Do you have any memorable moments from past EDCs or any other Insomniac party?
Yes! Electric Forest the past two years has been incredible! Not only just the music, but walking around the forest at night is pretty much the coolest thing ever.
What is your ultimate career dream?
To be in a position to give back and to help aspiring producers—kind of like what Discovery Project is doing! So many amazing producers get swept under the radar, and SoundCloud reposts can only do so much.
What’s the most important piece of gear in your studio?
Yankee Candle. It sets the vibes and makes my studio space smell like winter pine. Always keep a scented candle on deck when making music—trust me.
Do you have a list of people you’d like to collaborate with (from musicians to lighting and visual artists) in the future? Why specifically would you like to collaborate with them?
I could go on forever with producers I want to collaborate with, but my top three would probably be Porter Robinson, Skrillex and Mr. Carmack. They are kind of all on different ends of the spectrum, but they all have been able to develop a distinct sound while still venturing into different genres. When you hear a Skrillex production, you know it’s him right away, and I think that’s pretty cool.
If we pressed shuffle on your iPod while you went to the bathroom, what would you be embarrassed to come back to us listening to?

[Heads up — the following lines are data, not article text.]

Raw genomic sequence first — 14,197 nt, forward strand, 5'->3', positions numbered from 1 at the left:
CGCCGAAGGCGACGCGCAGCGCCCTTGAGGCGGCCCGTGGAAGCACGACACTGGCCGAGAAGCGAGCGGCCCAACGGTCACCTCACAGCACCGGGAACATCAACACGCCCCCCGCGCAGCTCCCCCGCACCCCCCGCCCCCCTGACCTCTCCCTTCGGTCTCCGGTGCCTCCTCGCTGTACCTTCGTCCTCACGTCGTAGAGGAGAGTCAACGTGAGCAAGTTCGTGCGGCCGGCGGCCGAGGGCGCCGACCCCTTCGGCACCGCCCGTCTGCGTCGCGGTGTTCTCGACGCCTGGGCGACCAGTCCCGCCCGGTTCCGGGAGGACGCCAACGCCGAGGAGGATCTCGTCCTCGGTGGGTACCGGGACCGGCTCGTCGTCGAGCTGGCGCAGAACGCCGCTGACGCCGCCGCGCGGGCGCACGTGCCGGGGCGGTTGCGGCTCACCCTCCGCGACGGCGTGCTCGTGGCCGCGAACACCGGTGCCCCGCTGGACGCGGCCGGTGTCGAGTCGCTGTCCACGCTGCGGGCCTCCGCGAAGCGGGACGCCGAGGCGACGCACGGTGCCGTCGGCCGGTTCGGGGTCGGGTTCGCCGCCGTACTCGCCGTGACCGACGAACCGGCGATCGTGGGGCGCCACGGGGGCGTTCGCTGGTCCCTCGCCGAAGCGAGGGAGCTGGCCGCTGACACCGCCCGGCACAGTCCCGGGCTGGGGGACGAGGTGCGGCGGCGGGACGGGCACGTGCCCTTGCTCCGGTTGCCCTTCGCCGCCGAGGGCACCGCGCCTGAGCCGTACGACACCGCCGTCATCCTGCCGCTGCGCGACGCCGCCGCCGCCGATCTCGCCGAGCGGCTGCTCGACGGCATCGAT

“Turn Me On” by Kevin Lyttle—although I shouldn’t be embarrassed; it is one of the greatest songs ever made. I should start playing it out.
What do you remember about your first DJ gig?
Oh God, it was in a really weird, grungy warehouse in downtown Baltimore. There were maybe 30 people there, and close to half of them were my friends. I was nervous, but my friends danced their asses off, and we still had a great time.
What’s the hardest professional lesson you’ve learned thus far? How did it make your life easier—or more difficult?
Work for yourself, and good things will come. Many people will promise you that they can do great things for you, but you can’t always rely on that. Keep working hard for yourself, and you will eventually catch a break!
Do you have a favorite all-time mix CD or series?
The Eric Prydz Beats One mixes have been on repeat since they started, and Soulection Radio is always great to listen to, as well. Shout-out to Eric Prydz; he’s a genius.
Have something you’d like to get off your chest that we didn’t ask you about?
People often ask me for advice for getting into DJing/electronic music productions. The best advice I can give is to focus on original productions and make music every single day. Just keep making music. There is no secret VST or DAW that can turn you into RL Grime. Just keep at it, and eventually things will click. It can get frustrating if you are not where you want to be as an artist, but you just have to keep working to break through that barrier. Don’t get lost in the sauce.